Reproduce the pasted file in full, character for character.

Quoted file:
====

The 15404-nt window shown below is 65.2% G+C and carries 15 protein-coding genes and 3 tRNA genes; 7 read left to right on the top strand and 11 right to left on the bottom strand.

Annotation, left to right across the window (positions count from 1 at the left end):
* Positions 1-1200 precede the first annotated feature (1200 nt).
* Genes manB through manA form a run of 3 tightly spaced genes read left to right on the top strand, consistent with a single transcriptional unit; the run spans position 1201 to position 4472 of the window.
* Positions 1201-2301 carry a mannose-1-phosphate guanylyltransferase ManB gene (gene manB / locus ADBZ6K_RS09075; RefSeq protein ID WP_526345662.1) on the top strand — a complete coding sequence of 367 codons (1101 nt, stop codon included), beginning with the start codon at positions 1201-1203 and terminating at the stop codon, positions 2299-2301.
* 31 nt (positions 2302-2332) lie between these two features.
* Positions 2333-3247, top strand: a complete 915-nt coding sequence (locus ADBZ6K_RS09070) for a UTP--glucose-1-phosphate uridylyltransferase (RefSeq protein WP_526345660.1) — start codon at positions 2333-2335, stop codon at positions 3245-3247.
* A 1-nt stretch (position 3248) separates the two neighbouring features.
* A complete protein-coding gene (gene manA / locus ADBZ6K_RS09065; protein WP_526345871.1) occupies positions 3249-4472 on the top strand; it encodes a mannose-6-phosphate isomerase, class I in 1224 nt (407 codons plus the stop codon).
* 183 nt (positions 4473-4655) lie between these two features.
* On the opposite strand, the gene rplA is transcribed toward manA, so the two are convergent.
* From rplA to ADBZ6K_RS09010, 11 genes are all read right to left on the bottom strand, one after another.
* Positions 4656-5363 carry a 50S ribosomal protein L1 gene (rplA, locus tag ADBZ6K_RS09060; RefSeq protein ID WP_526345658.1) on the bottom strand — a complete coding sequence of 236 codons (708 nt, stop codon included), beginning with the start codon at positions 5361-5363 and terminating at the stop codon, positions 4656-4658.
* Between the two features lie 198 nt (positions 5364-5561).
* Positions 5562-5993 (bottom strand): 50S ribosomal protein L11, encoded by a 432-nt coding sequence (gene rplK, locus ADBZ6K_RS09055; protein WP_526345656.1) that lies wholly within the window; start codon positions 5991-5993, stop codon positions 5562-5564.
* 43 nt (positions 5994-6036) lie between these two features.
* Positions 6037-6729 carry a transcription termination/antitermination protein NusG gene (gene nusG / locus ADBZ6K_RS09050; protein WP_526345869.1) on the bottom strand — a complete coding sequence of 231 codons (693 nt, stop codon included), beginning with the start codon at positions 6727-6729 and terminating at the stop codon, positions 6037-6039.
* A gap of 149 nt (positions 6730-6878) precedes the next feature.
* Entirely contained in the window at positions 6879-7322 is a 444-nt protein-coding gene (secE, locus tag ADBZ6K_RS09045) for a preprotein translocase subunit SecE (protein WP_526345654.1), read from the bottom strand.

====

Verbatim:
The 15404-nt window shown below is 65.2% G+C and carries 15 protein-coding genes and 3 tRNA genes; 7 read left to right on the top strand and 11 right to left on the bottom strand.

Annotation, left to right across the window (positions count from 1 at the left end):
* Positions 1-1200 precede the first annotated feature (1200 nt).
* Genes manB through manA form a run of 3 tightly spaced genes read left to right on the top strand, consistent with a single transcriptional unit; the run spans position 1201 to position 4472 of the window.
* Positions 1201-2301 carry a mannose-1-phosphate guanylyltransferase ManB gene (gene manB / locus ADBZ6K_RS09075; RefSeq protein ID WP_526345662.1) on the top strand — a complete coding sequence of 367 codons (1101 nt, stop codon included), beginning with the start codon at positions 1201-1203 and terminating at the stop codon, positions 2299-2301.
* 31 nt (positions 2302-2332) lie between these two features.
* Positions 2333-3247, top strand: a complete 915-nt coding sequence (locus ADBZ6K_RS09070) for a UTP--glucose-1-phosphate uridylyltransferase (RefSeq protein WP_526345660.1) — start codon at positions 2333-2335, stop codon at positions 3245-3247.
* A 1-nt stretch (position 3248) separates the two neighbouring features.
* A complete protein-coding gene (gene manA / locus ADBZ6K_RS09065; protein WP_526345871.1) occupies positions 3249-4472 on the top strand; it encodes a mannose-6-phosphate isomerase, class I in 1224 nt (407 codons plus the stop codon).
* 183 nt (positions 4473-4655) lie between these two features.
* On the opposite strand, the gene rplA is transcribed toward manA, so the two are convergent.
* From rplA to ADBZ6K_RS09010, 11 genes are all read right to left on the bottom strand, one after another.
* Positions 4656-5363 carry a 50S ribosomal protein L1 gene (rplA, locus tag ADBZ6K_RS09060; RefSeq protein ID WP_526345658.1) on the bottom strand — a complete coding sequence of 236 codons (708 nt, stop codon included), beginning with the start codon at positions 5361-5363 and terminating at the stop codon, positions 4656-4658.
* Between the two features lie 198 nt (positions 5364-5561).
* Positions 5562-5993 (bottom strand): 50S ribosomal protein L11, encoded by a 432-nt coding sequence (gene rplK, locus ADBZ6K_RS09055; protein WP_526345656.1) that lies wholly within the window; start codon positions 5991-5993, stop codon positions 5562-5564.
* 43 nt (positions 5994-6036) lie between these two features.
* Positions 6037-6729 carry a transcription termination/antitermination protein NusG gene (gene nusG / locus ADBZ6K_RS09050; protein WP_526345869.1) on the bottom strand — a complete coding sequence of 231 codons (693 nt, stop codon included), beginning with the start codon at positions 6727-6729 and terminating at the stop codon, positions 6037-6039.
* A gap of 149 nt (positions 6730-6878) precedes the next feature.
* Entirely contained in the window at positions 6879-7322 is a 444-nt protein-coding gene (secE, locus tag ADBZ6K_RS09045) for a preprotein translocase subunit SecE (protein WP_526345654.1), read from the bottom strand.